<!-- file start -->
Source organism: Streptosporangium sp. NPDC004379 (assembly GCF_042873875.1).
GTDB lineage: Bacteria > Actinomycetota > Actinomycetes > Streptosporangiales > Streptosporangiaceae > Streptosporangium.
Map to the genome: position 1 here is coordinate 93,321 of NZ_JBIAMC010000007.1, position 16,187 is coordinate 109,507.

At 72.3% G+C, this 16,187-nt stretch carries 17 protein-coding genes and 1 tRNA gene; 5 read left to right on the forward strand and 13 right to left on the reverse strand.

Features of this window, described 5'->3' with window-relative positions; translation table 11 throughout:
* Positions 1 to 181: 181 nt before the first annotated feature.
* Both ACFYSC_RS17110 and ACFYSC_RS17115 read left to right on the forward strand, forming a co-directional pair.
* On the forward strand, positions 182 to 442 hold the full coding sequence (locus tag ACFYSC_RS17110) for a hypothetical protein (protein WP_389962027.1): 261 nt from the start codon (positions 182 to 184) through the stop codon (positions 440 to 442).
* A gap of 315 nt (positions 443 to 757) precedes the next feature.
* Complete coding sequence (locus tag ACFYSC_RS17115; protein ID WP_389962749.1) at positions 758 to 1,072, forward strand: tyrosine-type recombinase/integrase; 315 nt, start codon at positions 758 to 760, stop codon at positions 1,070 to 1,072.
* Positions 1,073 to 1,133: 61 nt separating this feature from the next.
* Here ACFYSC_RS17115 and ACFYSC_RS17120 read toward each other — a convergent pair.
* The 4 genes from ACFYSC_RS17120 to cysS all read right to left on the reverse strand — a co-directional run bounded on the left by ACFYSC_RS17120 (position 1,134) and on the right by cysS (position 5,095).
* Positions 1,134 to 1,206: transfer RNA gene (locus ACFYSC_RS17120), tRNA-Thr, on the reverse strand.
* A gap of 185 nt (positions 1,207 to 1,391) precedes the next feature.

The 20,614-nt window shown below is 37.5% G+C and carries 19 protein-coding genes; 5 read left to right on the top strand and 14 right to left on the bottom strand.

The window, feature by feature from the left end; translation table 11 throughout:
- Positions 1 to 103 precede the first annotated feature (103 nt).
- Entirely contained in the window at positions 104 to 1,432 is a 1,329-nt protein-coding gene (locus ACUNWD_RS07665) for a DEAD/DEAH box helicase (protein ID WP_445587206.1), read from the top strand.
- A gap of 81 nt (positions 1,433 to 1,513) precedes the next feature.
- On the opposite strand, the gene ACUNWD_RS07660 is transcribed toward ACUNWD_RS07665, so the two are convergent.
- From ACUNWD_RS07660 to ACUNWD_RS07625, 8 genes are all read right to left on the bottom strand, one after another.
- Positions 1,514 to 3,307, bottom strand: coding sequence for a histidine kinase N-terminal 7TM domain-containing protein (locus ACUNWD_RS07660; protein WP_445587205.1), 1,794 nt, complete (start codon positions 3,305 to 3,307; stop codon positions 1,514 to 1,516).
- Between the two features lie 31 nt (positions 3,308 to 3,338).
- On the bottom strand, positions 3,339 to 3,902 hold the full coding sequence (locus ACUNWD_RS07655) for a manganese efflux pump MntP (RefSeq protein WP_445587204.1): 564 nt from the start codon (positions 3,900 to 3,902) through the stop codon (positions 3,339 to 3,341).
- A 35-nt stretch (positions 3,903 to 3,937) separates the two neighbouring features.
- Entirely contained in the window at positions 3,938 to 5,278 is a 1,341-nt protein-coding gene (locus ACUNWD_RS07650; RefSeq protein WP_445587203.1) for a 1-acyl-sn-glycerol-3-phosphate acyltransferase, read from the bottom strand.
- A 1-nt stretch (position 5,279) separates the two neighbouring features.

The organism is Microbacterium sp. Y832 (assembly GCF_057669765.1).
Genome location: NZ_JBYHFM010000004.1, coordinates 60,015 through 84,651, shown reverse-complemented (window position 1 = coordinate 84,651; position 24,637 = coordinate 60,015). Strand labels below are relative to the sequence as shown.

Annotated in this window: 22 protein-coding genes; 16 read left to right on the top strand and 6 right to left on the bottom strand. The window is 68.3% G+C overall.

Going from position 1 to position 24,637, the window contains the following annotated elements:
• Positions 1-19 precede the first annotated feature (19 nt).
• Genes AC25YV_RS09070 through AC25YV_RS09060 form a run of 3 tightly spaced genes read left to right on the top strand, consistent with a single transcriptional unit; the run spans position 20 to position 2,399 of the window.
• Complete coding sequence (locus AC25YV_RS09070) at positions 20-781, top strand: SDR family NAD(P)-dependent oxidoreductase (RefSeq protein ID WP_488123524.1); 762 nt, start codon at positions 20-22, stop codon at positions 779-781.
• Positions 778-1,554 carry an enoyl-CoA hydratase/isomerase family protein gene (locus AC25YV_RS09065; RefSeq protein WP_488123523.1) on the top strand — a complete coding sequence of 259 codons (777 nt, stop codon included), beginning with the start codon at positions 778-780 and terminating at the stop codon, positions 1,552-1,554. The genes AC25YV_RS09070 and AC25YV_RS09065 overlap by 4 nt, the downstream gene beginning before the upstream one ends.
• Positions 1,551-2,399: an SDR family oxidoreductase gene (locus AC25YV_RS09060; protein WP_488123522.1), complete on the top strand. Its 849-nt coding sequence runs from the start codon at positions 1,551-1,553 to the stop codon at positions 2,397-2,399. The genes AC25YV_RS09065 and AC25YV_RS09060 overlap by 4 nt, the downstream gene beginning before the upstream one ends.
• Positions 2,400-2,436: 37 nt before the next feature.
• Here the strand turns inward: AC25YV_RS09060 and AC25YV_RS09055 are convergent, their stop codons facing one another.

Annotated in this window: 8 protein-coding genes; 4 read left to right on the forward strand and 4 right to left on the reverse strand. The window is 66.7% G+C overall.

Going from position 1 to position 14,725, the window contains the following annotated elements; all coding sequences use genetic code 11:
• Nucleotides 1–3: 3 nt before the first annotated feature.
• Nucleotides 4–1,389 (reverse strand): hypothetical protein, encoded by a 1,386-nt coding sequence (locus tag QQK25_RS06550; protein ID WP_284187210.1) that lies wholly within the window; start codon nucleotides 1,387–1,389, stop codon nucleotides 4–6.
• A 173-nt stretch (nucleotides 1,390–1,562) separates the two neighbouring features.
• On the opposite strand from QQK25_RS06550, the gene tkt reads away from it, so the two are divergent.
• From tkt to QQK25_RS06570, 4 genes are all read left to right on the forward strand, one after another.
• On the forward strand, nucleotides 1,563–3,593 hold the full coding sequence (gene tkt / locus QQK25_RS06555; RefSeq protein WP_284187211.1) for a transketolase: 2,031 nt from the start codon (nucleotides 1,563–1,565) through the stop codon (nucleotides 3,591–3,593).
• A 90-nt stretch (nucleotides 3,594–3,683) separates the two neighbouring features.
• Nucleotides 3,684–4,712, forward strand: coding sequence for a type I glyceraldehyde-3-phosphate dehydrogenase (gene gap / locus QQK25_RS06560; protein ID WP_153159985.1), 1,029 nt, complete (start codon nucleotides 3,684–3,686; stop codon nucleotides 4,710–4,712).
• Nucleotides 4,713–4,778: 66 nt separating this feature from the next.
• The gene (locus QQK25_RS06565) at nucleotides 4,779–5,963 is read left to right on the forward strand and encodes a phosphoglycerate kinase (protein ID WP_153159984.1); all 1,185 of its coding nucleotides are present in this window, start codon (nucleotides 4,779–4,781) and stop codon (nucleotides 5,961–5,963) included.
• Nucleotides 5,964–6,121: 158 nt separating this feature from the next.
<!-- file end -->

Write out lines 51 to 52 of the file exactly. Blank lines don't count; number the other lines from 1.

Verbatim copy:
• The gene (locus QQK25_RS06565) at nucleotides 4,779–5,963 is read left to right on the forward strand and encodes a phosphoglycerate kinase (protein ID WP_153159984.1); all 1,185 of its coding nucleotides are present in this window, start codon (nucleotides 4,779–4,781) and stop codon (nucleotides 5,961–5,963) included.
• Nucleotides 5,964–6,121: 158 nt separating this feature from the next.